David Laughlin was the first producer of organic milk in Northern Ireland and has gone on to help develop the organic milk market. Laughlin converted his Kilrea farm in 1999 after he spent time on farms in New Zealand.
Laughlin explains: ‘I wasn't your typical conventional farmer before that. I always had this idea that we have been using far too many chemicals and it was upsetting the balance. I got my eyes opened when I went to New Zealand and I saw there was an awful lot I could bring home with me.'
However, when Laughlin returned home he said the reaction was not positive.
'I got a very negative press at the time from many people and organisations, not least the Milk Marketing Board. They seemed to think that my head was stuck in the clouds and what I was saying wasn't actually relevant. Everybody had an opinion that organic farmers were something like the guys out of The Good Life, someone who wore sandals and lay about with cows, so it wasn't taken as seriously as mainstream farming.’
Laughlin ignored the negative reactions to his ideas and finished his conversion in May 2001. Laughlin explained the conversion to organic farming was not without its problems: 'It had been suggested to us by some that it would be a very difficult thing for us to do. If anyone says that to me it's like a red rag to a bull.' Eventually he was seen as a progressive farmer and began to be taken seriously.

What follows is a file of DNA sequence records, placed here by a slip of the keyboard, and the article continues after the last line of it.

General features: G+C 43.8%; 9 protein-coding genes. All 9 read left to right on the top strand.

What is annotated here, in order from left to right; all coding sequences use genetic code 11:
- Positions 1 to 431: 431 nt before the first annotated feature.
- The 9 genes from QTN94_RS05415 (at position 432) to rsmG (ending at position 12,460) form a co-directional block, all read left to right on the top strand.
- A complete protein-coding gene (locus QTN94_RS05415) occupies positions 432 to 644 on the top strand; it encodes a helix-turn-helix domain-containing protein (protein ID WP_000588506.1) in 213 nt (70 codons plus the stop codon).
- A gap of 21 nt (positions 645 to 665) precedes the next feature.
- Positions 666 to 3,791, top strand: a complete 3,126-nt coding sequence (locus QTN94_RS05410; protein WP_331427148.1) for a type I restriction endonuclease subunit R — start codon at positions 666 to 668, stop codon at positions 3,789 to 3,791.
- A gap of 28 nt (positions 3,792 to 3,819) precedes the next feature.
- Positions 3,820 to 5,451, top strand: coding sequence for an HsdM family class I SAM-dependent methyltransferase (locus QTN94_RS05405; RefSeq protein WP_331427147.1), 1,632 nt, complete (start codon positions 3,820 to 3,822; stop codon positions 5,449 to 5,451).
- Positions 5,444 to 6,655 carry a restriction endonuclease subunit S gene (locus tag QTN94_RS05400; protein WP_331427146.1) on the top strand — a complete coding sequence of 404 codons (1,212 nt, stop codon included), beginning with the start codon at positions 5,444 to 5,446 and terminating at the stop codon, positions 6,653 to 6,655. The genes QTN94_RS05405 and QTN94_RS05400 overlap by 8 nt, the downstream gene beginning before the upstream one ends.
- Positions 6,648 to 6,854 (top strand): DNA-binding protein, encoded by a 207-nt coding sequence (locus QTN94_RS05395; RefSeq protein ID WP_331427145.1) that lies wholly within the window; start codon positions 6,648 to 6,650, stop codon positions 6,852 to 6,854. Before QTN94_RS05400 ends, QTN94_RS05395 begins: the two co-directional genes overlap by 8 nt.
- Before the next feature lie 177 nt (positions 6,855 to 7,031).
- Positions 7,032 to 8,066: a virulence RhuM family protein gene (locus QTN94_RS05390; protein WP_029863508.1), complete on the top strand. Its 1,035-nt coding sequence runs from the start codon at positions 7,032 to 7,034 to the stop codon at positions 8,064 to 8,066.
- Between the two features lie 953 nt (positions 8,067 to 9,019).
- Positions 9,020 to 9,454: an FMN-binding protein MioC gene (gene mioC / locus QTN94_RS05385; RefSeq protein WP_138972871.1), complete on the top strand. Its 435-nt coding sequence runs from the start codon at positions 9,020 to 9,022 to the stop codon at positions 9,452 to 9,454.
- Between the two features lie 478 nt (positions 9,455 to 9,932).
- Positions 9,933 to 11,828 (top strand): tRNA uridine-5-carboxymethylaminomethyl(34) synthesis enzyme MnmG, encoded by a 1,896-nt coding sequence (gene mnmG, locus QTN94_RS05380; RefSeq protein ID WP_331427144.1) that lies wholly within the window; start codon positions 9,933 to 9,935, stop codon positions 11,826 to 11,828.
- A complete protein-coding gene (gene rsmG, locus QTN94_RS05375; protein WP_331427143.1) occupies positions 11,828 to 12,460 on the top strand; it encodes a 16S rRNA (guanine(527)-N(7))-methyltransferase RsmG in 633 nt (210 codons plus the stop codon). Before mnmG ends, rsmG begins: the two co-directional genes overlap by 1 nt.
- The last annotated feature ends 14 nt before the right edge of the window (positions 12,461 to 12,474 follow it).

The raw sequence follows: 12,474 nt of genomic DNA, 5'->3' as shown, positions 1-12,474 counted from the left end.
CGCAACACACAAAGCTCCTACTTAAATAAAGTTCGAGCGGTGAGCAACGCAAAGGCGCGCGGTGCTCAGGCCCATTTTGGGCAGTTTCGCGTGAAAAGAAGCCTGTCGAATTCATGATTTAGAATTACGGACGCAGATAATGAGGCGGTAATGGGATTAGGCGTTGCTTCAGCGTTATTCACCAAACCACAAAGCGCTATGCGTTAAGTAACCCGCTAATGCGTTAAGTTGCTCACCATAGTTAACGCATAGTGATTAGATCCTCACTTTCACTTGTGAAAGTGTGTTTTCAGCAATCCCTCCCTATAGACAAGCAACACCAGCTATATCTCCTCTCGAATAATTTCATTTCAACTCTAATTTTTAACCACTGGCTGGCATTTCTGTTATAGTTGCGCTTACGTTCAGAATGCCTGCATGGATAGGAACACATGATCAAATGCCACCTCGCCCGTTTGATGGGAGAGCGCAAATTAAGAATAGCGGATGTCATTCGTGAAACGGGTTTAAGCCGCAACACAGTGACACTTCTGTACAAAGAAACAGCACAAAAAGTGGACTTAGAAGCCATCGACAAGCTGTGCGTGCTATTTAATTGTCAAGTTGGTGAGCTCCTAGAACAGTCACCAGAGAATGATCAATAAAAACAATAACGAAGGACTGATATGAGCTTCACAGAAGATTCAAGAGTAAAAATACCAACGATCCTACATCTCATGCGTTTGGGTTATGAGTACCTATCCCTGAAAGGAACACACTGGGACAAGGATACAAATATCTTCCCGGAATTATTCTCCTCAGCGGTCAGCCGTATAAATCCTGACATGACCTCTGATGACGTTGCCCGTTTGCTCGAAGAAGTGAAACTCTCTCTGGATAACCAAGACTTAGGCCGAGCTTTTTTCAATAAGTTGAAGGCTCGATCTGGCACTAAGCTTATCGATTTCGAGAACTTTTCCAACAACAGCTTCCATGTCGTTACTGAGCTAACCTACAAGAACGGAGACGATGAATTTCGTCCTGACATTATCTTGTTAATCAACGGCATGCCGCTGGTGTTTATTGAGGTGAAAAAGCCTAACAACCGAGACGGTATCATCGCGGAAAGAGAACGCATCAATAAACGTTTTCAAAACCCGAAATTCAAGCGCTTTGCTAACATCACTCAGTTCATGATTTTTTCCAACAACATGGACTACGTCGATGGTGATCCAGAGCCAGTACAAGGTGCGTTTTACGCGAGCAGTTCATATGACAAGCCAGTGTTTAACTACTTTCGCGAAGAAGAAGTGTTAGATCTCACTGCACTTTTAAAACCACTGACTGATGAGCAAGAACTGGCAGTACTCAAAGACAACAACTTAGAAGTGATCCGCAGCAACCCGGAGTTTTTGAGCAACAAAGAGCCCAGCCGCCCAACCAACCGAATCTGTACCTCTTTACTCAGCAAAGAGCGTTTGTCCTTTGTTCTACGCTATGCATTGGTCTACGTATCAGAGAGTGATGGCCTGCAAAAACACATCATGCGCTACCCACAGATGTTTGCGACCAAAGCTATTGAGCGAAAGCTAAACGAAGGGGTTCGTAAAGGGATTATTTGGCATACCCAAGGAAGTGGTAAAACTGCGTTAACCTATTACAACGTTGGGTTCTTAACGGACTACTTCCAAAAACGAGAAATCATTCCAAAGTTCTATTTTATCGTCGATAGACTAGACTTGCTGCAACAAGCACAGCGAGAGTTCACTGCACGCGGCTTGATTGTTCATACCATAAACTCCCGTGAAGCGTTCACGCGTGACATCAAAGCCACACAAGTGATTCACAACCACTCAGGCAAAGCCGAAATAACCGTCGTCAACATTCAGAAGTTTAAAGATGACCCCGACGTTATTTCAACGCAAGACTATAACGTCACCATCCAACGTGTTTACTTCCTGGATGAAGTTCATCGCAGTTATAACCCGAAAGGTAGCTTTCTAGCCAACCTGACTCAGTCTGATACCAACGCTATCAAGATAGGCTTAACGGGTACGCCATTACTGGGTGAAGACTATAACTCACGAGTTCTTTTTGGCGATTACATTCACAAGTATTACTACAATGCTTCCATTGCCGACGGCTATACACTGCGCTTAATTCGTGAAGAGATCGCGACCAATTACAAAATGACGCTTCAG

Laughlin farms his herd sustainably and prefers 'green' practices. 'Organic farming is the way nature intended it to be. We farm without any agrichemicals, herbicides or fertilisers. We treat our animals as individuals rather than part of a herd ,using homoeopathy and herbal remedies. Nine times out of ten those will work but if they don't we resort to antibiotics.'
Despite reaping the benefits, Laughlin said conversion to organic farming is expensive. Organic farmers must undergo a conversion period of over two years, during which they cannot sell any produce as organic. But slowly the organic market is taking-off in the province because of a number of health scares.
'Everytime there is a health scare we see our sales take a jump. At the end of the day supermarkets do listen to their customers and more people want food that is additive-free. Organic food is particularly popular in the infant and elderly market, according to Laughlin.